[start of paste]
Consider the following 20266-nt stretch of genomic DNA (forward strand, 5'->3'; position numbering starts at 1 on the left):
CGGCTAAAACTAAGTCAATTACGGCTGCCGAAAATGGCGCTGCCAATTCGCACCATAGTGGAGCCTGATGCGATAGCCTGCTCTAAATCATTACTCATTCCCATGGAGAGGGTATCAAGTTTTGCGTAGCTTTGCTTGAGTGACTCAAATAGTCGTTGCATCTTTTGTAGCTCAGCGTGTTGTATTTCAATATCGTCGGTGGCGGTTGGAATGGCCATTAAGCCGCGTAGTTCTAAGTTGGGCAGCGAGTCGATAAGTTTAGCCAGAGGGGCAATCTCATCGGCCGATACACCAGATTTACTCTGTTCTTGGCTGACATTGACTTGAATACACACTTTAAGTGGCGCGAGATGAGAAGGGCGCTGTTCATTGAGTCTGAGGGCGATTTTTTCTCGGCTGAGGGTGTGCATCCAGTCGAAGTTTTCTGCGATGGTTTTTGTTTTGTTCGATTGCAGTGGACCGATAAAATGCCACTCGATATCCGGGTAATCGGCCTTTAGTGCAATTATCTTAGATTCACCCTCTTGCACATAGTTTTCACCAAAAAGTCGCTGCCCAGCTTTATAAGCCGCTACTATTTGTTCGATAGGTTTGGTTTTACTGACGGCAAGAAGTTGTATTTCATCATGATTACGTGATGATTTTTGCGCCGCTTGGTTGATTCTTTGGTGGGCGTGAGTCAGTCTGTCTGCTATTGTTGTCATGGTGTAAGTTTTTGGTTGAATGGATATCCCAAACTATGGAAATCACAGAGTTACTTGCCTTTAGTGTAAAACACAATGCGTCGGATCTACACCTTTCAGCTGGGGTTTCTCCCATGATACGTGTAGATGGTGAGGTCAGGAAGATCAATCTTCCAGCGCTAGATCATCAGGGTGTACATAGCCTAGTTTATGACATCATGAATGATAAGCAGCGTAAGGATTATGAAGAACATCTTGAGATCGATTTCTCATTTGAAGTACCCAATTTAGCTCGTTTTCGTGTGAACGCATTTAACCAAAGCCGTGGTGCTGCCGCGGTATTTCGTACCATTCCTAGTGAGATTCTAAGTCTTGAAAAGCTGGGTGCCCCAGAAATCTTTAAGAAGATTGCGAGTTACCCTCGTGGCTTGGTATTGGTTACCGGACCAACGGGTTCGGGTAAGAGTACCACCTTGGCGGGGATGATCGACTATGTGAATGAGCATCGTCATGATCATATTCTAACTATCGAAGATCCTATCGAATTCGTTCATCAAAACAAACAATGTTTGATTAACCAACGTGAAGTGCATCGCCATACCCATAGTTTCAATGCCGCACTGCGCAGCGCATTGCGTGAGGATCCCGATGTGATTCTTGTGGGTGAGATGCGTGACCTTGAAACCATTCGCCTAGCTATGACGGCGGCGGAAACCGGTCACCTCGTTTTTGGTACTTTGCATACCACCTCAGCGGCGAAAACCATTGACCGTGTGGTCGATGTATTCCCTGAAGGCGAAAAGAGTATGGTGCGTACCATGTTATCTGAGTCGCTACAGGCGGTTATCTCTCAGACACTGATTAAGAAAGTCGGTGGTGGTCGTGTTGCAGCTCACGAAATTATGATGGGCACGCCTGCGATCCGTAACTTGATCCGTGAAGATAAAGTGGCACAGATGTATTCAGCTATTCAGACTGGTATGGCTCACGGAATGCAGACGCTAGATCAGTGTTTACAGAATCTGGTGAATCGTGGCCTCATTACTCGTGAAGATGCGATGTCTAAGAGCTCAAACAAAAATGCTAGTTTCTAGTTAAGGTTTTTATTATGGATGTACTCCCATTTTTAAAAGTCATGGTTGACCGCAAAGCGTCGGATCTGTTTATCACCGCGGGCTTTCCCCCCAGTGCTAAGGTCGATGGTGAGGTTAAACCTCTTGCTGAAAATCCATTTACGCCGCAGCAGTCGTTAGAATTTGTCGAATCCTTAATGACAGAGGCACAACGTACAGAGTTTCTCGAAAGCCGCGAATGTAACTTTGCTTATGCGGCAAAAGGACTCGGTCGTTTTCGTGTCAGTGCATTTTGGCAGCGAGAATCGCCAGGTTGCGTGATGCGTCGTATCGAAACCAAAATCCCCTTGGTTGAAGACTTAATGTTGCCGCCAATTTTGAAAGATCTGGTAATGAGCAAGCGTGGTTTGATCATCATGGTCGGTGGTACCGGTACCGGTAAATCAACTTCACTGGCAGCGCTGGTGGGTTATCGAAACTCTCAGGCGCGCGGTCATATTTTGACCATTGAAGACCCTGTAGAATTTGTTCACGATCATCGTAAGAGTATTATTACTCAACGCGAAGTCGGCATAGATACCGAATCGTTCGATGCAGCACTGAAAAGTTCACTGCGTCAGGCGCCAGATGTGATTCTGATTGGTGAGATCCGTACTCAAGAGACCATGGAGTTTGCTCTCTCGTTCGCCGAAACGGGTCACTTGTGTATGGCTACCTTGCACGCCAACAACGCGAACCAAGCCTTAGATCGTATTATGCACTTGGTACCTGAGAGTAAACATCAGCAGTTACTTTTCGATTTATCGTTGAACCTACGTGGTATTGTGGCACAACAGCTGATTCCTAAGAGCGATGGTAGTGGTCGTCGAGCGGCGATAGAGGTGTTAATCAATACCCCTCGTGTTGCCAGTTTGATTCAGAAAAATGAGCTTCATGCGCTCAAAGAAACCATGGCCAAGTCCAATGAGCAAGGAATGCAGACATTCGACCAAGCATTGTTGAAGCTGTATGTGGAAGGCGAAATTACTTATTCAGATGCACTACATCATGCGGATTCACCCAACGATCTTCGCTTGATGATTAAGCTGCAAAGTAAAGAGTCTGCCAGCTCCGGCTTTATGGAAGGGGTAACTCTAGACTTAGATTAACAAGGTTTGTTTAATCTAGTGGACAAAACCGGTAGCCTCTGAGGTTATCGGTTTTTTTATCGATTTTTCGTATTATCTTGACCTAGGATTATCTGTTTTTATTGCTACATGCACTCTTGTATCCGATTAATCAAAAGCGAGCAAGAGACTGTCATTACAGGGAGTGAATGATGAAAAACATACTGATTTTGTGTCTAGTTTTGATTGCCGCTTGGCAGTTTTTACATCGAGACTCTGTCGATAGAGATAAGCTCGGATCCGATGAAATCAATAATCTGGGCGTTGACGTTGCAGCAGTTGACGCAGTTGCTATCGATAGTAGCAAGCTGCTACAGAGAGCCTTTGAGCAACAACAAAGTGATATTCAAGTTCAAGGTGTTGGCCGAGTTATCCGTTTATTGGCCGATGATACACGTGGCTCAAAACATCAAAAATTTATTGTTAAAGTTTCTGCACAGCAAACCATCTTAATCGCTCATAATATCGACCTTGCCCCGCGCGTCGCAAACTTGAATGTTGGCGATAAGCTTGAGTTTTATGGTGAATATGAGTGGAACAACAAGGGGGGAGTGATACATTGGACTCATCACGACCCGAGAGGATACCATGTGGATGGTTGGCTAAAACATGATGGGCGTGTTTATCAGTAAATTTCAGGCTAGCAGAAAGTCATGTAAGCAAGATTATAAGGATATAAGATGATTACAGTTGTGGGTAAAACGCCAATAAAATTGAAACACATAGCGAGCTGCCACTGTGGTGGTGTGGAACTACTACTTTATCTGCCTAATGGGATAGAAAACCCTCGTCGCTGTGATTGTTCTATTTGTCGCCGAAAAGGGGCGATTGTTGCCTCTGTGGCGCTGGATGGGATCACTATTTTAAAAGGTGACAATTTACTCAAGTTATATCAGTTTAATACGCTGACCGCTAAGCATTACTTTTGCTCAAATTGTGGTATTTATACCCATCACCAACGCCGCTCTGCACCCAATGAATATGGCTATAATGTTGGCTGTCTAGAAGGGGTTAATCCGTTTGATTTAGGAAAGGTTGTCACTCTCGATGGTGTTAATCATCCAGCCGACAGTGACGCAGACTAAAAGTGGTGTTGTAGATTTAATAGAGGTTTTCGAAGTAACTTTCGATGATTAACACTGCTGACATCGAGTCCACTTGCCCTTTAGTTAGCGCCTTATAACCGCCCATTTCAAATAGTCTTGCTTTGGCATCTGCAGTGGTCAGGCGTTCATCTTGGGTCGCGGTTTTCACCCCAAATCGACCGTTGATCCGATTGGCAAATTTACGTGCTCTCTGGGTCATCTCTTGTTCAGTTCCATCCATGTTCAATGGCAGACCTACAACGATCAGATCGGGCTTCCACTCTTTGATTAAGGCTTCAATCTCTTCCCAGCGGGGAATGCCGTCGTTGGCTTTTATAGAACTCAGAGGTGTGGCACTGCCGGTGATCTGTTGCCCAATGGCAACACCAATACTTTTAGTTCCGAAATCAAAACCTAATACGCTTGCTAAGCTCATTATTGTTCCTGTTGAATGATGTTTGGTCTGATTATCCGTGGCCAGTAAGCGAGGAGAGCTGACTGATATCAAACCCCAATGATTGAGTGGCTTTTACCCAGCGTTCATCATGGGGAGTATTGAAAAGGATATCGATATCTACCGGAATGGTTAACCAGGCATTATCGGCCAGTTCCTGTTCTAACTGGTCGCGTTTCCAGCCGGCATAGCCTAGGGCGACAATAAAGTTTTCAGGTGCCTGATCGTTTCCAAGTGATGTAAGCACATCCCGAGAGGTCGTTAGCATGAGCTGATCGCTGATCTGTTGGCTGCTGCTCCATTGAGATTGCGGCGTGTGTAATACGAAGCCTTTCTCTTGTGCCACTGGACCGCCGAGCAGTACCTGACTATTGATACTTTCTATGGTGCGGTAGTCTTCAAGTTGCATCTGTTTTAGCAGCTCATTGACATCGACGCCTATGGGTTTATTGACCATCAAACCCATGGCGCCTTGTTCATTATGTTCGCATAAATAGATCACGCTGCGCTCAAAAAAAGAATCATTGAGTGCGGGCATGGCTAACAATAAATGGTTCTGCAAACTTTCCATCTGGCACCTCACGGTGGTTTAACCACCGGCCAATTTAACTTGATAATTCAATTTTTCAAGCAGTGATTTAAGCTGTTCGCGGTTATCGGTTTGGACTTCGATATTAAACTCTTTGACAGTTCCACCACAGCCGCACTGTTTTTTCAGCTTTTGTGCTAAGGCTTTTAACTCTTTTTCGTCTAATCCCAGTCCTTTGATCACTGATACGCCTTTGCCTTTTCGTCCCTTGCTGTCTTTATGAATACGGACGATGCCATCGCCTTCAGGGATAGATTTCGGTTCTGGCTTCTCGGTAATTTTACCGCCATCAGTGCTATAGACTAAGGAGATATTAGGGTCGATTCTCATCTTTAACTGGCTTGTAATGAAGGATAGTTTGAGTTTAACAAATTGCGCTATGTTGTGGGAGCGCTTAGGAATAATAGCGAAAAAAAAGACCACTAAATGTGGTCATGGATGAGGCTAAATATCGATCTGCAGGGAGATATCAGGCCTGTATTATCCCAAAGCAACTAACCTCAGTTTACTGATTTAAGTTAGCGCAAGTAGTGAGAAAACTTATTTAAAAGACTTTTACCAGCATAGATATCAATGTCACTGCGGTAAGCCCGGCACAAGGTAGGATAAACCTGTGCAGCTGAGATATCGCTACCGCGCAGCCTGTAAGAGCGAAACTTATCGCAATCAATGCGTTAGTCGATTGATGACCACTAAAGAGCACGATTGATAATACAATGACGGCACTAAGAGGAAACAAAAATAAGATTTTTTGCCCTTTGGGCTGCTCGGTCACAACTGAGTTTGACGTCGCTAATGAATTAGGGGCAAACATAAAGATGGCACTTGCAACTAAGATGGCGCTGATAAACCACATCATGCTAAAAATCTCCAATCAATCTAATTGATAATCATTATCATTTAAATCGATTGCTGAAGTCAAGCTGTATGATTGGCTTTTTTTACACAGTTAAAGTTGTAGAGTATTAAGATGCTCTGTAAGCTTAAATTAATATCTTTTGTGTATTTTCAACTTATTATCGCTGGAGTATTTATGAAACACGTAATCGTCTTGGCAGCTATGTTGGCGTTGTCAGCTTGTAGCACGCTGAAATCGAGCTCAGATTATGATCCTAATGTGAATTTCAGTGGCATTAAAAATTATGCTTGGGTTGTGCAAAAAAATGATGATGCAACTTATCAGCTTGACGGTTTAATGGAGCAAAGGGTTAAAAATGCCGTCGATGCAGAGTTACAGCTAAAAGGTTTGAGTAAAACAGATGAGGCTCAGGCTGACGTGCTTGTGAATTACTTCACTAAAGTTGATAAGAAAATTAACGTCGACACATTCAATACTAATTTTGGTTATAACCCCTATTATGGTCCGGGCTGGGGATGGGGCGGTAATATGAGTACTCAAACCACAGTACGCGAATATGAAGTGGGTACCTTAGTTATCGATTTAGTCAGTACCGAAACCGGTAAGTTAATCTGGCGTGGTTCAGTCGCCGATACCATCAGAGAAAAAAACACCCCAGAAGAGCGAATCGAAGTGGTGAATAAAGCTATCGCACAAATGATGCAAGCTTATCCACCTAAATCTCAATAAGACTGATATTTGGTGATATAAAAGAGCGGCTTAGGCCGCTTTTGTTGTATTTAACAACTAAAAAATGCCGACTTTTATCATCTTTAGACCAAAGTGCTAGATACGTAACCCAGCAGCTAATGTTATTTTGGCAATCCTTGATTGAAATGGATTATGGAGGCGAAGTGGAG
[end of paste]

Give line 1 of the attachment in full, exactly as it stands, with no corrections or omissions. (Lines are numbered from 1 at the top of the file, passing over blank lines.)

Consider the following 20266-nt stretch of genomic DNA (forward strand, 5'->3'; position numbering starts at 1 on the left):